Emad Ahmed, center facing camera, works at his falafel cart in Zuccotti park in the financial district of New York, Tuesday, Sept. 13, 2022. It’s becoming clearer that New York City’s recovery from the pandemic will be drawn out and that some aspects of the city’s economic ecosystem could be changed for good. More workers returned to their offices as the summer ended. But those limited numbers mean continued hardship for New Yorkers whose jobs are built around the commuting class. (AP Photo/Mary Altaffer)
NEW YORK – As kids returned to school last month, people watching New York City pull itself out of COVID-19’s shadow wondered whether workers who fled Manhattan’s office towers during the pandemic would finally return in a rush, too.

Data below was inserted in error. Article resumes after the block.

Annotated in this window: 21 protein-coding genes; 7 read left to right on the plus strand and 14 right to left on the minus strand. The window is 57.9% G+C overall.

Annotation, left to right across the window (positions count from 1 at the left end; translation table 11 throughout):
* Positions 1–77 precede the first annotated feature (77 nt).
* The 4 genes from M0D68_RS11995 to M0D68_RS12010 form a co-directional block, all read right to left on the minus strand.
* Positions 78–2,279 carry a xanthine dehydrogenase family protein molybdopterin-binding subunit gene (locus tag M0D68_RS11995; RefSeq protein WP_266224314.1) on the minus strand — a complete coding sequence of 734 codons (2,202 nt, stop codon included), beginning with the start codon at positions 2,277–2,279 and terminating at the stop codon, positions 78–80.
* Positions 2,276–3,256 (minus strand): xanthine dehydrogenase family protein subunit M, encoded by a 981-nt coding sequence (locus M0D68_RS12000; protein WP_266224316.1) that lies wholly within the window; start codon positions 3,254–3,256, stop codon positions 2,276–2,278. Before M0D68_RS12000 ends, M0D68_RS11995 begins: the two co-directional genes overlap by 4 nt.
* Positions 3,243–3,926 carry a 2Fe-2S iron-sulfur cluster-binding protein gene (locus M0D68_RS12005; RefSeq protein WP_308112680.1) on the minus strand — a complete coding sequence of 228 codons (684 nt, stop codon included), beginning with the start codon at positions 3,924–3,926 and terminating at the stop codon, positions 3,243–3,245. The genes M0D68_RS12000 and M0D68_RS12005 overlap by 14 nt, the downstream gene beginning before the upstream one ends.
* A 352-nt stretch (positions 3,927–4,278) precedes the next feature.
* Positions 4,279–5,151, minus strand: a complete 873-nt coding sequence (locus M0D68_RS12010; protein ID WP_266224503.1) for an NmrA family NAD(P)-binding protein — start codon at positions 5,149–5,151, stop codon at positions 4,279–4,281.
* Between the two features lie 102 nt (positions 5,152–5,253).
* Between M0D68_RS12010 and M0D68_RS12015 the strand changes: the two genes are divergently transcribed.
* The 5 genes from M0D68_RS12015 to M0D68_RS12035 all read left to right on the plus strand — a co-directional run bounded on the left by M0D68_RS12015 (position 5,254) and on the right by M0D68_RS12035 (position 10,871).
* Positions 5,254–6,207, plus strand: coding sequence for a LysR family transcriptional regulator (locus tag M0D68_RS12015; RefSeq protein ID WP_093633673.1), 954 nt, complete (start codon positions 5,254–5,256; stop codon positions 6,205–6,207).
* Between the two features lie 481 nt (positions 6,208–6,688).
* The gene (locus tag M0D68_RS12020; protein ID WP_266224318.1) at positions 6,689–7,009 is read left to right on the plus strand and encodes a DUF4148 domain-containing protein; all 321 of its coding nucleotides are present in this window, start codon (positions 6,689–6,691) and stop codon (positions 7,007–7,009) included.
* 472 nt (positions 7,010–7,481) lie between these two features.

More workers did return to their offices, at least part time, as the summer ended, limited data suggests. But the onset of autumn has also made it clearer than ever that the recovery will be drawn out, and that some aspects of the city’s economic ecosystem could be changed for good.
“We’re certainly entered a changed relationship between office workers and their offices,” said James Parrott, director of Economic and Fiscal Policies at the Center for New York City Affairs at The New School.
That’s meant hardship for New Yorkers who are part of the economy built around the commuting class.
They are the workers whose livelihoods can’t happen over an internet connection, who have depended on that serendipity of a customer being in the right pla